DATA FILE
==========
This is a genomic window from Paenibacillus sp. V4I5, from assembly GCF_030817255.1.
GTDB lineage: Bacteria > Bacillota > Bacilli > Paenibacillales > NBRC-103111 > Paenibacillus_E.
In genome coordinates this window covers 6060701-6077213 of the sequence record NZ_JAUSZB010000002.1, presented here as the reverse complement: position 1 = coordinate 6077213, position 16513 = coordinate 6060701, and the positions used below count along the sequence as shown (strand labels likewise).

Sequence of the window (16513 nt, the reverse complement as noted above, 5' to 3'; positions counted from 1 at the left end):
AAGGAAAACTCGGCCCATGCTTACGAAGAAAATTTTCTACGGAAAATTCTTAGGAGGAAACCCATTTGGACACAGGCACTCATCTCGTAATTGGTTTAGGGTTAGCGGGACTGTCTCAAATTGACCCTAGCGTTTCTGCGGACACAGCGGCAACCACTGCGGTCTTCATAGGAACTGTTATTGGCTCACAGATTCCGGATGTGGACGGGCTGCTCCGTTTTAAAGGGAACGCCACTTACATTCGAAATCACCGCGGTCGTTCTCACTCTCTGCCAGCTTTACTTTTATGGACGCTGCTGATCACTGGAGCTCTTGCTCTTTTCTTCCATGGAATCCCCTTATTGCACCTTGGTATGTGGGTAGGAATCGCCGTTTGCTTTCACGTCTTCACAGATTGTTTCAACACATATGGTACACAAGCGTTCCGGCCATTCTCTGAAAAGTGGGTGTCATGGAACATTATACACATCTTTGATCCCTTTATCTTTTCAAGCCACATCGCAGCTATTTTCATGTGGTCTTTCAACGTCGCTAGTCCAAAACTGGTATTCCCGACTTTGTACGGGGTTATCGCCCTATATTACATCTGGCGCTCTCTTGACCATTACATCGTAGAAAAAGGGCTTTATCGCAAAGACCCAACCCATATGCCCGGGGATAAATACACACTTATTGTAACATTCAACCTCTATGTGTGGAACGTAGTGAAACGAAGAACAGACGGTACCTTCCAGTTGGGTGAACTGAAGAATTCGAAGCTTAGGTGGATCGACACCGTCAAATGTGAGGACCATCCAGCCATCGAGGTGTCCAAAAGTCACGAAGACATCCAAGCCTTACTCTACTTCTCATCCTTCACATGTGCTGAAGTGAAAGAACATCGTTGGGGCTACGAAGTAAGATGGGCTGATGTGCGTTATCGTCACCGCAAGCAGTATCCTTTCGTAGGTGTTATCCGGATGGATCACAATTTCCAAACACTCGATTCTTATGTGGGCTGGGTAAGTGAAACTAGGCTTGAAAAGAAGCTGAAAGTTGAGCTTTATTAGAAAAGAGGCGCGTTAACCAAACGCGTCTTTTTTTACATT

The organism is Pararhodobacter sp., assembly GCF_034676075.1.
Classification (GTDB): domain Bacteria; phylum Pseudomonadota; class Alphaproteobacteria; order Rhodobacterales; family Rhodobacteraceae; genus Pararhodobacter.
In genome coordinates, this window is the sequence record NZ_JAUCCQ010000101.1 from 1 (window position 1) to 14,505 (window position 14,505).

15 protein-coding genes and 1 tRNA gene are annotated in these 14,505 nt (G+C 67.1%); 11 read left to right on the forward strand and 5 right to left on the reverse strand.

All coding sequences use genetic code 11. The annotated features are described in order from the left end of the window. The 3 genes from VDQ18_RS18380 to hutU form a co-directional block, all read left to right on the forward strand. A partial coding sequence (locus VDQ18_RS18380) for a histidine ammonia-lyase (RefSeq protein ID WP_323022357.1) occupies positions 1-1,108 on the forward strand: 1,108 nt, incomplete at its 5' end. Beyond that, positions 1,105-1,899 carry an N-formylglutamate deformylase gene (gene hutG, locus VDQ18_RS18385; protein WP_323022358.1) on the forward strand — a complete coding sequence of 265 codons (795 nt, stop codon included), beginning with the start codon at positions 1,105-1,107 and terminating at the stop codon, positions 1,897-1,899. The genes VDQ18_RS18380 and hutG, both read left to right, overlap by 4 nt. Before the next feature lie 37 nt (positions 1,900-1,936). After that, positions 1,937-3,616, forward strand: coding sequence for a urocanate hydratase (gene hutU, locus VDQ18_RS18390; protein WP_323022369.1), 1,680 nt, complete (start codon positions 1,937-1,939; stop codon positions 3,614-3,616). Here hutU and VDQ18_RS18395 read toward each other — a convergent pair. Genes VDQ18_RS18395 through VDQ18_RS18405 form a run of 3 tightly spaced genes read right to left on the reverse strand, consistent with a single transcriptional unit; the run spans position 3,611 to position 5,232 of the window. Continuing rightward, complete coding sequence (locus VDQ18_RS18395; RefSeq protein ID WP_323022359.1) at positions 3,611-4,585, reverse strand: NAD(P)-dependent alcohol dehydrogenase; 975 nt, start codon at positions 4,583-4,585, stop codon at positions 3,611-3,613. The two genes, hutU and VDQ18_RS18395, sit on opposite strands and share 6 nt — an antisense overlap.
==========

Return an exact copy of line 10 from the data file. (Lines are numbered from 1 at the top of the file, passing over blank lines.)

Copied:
All coding sequences use genetic code 11. The annotated features are described in order from the left end of the window. The 3 genes from VDQ18_RS18380 to hutU form a co-directional block, all read left to right on the forward strand. A partial coding sequence (locus VDQ18_RS18380) for a histidine ammonia-lyase (RefSeq protein ID WP_323022357.1) occupies positions 1-1,108 on the forward strand: 1,108 nt, incomplete at its 5' end. Beyond that, positions 1,105-1,899 carry an N-formylglutamate deformylase gene (gene hutG, locus VDQ18_RS18385; protein WP_323022358.1) on the forward strand — a complete coding sequence of 265 codons (795 nt, stop codon included), beginning with the start codon at positions 1,105-1,107 and terminating at the stop codon, positions 1,897-1,899. The genes VDQ18_RS18380 and hutG, both read left to right, overlap by 4 nt. Before the next feature lie 37 nt (positions 1,900-1,936). After that, positions 1,937-3,616, forward strand: coding sequence for a urocanate hydratase (gene hutU, locus VDQ18_RS18390; protein WP_323022369.1), 1,680 nt, complete (start codon positions 1,937-1,939; stop codon positions 3,614-3,616). Here hutU and VDQ18_RS18395 read toward each other — a convergent pair. Genes VDQ18_RS18395 through VDQ18_RS18405 form a run of 3 tightly spaced genes read right to left on the reverse strand, consistent with a single transcriptional unit; the run spans position 3,611 to position 5,232 of the window. Continuing rightward, complete coding sequence (locus VDQ18_RS18395; RefSeq protein ID WP_323022359.1) at positions 3,611-4,585, reverse strand: NAD(P)-dependent alcohol dehydrogenase; 975 nt, start codon at positions 4,583-4,585, stop codon at positions 3,611-3,613. The two genes, hutU and VDQ18_RS18395, sit on opposite strands and share 6 nt — an antisense overlap.